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Colombian Culture: Dance

As long as there has been music, there has also been dance, and as with Colombian music, Colombian dance evolved from Old and New World traditions, culminating in a variety of unique and colorful styles of movement and dress.


Indeed, one cannot talk about Colombian dance without its accompanying costumes. For most dances, the women are barefoot, wear a short-sleeved blouse, and most importantly, wear a floor-length, multi-pleated, flowing skirt, the edges of which are gracefully held and swayed by the dancers, both in their pas-de-deux with their male partners, and when they dance as women together in a group.


The bambuco is identified as Colombia‚Äôs national dance. Its music incorporates Andean and African melodies, as well as European waltzes and polkas, but with a ¬ĺ meter and whose music is sung by two voices. There are six varieties of this particular courtship dance, all of which the groups of pairs move serenely and suggestively, and in which the men discreetly pursue the women, and they coquettishly respond.


The second most famous Colombian dance, as with the most famous genre of Colombian music, is cumbia. African in its origin, cumbia, a word that translates into revelry or festival, was born in Colombia’s fields and plantations around Cartagena as a recreational dance for slave workers. Consisting of five key steps, the cumbia features a seductive motif in which the man beseeches his beloved, and which she in turn alternately flirts with and snubs him. The woman traditionally holds a cluster of candles.


The sanjuanero is another courtship dance, from Colombia’s valley region. Dancers on occasion extend a scarf between each other as an index of the man’s longing to win the object of his affection. Beginning with a series of overtures by the man toward the woman, the dance then proceeds into an ornamental series of turns, with steps backward and sideways, in which the couple come close then pull apart. It is a variation of the bambuco.


Abozao, from Colombia’s Pacific Chocó region, is a more spontaneous dance, with less defined choreography in which moves are improvised. A group dance featuring many pairs, it can also be a courtship dance. It has a noticeably sensual element, with the woman teasingly moving her hips, provoking the man to beg for more, which she does not offer.


Mapalé is Colombia’s sexiest dance, as well as its most overtly African, with movements that can be traced directly back to Guinea. It is one in which the woman does indeed respond to the implied proposal in the man’s physical movements and gestures. Popular along Colombia’s Caribbean coast, the dance is named after a fish in the Magdalena River and the dancers perform with a distinctly rippling cadence meant to evoke fish.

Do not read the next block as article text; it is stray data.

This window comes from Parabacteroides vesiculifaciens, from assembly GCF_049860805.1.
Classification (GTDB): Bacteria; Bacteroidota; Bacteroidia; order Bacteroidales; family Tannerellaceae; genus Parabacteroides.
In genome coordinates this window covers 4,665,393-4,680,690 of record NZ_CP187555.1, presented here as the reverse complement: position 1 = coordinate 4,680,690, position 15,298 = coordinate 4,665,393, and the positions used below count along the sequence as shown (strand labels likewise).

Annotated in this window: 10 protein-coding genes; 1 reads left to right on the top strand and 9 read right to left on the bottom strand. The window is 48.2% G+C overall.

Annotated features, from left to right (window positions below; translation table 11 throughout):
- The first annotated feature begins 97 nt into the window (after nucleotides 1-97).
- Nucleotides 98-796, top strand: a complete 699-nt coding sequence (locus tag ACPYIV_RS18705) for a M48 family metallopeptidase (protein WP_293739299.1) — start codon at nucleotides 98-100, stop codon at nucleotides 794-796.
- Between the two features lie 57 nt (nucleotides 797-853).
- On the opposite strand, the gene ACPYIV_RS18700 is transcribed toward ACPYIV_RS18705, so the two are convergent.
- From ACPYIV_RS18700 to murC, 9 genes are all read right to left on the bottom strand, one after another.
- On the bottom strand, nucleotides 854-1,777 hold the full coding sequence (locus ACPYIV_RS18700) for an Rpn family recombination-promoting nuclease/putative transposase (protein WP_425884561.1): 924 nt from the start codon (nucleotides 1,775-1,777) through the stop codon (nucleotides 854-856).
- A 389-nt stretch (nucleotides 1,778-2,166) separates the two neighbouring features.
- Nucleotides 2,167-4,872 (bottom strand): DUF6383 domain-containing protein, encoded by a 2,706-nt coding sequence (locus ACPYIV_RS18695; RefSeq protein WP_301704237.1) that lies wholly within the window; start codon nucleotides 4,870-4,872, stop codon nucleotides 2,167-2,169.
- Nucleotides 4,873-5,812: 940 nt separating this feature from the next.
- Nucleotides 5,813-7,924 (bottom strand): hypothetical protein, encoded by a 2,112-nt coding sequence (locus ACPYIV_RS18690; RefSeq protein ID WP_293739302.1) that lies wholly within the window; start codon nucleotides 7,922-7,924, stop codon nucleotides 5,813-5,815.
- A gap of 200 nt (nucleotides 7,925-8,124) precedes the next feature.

In this dance, the woman often wears a short grass skirt, while the man is always shirtless. Both thrust their hips to a fast beat made of drums, handclaps and a collective vocal chant of ‚Äúmapalee√©, mapalee√©!‚ÄĚ


Other notable traditional dances include joropo, with roots in flamenco and Andalusian dances; pasillo, adapted from Austrian waltzes, but with faster, more vertiginous gestures and smaller steps, which gave the dance its name; and bunde, a religious and ceremonial dance that is often performed only by women or only by men, and whose music is entirely percussive, made up only of hand slaps, drums and vocal chants.


The most famous modern dance in Colombia is salsa, with Cali being the capital. Here, both the music and dance have a faster rhythm than in Cuba or Puerto Rico. In recent years, Colombians have taken home the grand prize in international salsa dance competitions.


Here are some related tips to help plan your trip to Colombia: Colombian Culture: Comedy, Colombian Culture: Literature, Colombian Culture: Museums, Shakira, Colombian Culture: An Introduction, Colombian Culture: Art, Colombian Culture: Music, Colombian Culture: Theater, Cumbia and Colombian Culture: Cinema.

27 Sep 2011

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